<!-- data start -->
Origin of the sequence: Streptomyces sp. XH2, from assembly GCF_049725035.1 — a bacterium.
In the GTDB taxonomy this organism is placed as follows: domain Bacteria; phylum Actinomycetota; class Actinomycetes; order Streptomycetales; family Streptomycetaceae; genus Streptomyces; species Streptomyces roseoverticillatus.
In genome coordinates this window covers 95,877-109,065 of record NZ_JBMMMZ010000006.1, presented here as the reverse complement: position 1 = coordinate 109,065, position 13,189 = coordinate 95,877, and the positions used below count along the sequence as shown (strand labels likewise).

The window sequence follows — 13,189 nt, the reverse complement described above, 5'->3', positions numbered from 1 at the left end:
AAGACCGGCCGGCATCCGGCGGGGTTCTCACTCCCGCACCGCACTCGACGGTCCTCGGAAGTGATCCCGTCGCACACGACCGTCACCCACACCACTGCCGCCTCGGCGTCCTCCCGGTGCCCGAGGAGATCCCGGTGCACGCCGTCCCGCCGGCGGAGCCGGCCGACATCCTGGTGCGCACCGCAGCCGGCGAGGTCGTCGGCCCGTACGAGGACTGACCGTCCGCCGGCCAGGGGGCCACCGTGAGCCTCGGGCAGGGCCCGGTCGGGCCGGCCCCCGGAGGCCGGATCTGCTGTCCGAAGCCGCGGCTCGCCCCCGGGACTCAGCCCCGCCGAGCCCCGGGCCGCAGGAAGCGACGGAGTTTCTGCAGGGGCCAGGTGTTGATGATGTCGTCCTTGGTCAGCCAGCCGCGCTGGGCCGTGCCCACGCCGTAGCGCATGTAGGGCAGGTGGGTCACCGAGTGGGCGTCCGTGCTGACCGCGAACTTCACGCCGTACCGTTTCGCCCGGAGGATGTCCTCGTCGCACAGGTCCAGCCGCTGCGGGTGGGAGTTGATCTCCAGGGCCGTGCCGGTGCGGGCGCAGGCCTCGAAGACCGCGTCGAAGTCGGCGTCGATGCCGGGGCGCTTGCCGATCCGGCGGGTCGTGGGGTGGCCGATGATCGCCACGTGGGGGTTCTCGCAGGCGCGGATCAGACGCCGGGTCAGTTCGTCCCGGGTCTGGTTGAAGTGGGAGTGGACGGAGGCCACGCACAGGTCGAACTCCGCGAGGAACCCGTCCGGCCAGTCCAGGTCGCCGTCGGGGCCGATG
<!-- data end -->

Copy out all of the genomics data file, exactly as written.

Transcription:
Origin of the sequence: Streptomyces sp. XH2, from assembly GCF_049725035.1 — a bacterium.
In the GTDB taxonomy this organism is placed as follows: domain Bacteria; phylum Actinomycetota; class Actinomycetes; order Streptomycetales; family Streptomycetaceae; genus Streptomyces; species Streptomyces roseoverticillatus.
In genome coordinates this window covers 95,877-109,065 of record NZ_JBMMMZ010000006.1, presented here as the reverse complement: position 1 = coordinate 109,065, position 13,189 = coordinate 95,877, and the positions used below count along the sequence as shown (strand labels likewise).

The window sequence follows — 13,189 nt, the reverse complement described above, 5'->3', positions numbered from 1 at the left end:
AAGACCGGCCGGCATCCGGCGGGGTTCTCACTCCCGCACCGCACTCGACGGTCCTCGGAAGTGATCCCGTCGCACACGACCGTCACCCACACCACTGCCGCCTCGGCGTCCTCCCGGTGCCCGAGGAGATCCCGGTGCACGCCGTCCCGCCGGCGGAGCCGGCCGACATCCTGGTGCGCACCGCAGCCGGCGAGGTCGTCGGCCCGTACGAGGACTGACCGTCCGCCGGCCAGGGGGCCACCGTGAGCCTCGGGCAGGGCCCGGTCGGGCCGGCCCCCGGAGGCCGGATCTGCTGTCCGAAGCCGCGGCTCGCCCCCGGGACTCAGCCCCGCCGAGCCCCGGGCCGCAGGAAGCGACGGAGTTTCTGCAGGGGCCAGGTGTTGATGATGTCGTCCTTGGTCAGCCAGCCGCGCTGGGCCGTGCCCACGCCGTAGCGCATGTAGGGCAGGTGGGTCACCGAGTGGGCGTCCGTGCTGACCGCGAACTTCACGCCGTACCGTTTCGCCCGGAGGATGTCCTCGTCGCACAGGTCCAGCCGCTGCGGGTGGGAGTTGATCTCCAGGGCCGTGCCGGTGCGGGCGCAGGCCTCGAAGACCGCGTCGAAGTCGGCGTCGATGCCGGGGCGCTTGCCGATCCGGCGGGTCGTGGGGTGGCCGATGATCGCCACGTGGGGGTTCTCGCAGGCGCGGATCAGACGCCGGGTCAGTTCGTCCCGGGTCTGGTTGAAGTGGGAGTGGACGGAGGCCACGCACAGGTCGAACTCCGCGAGGAACCCGTCCGGCCAGTCCAGGTCGCCGTCGGGGCCGATG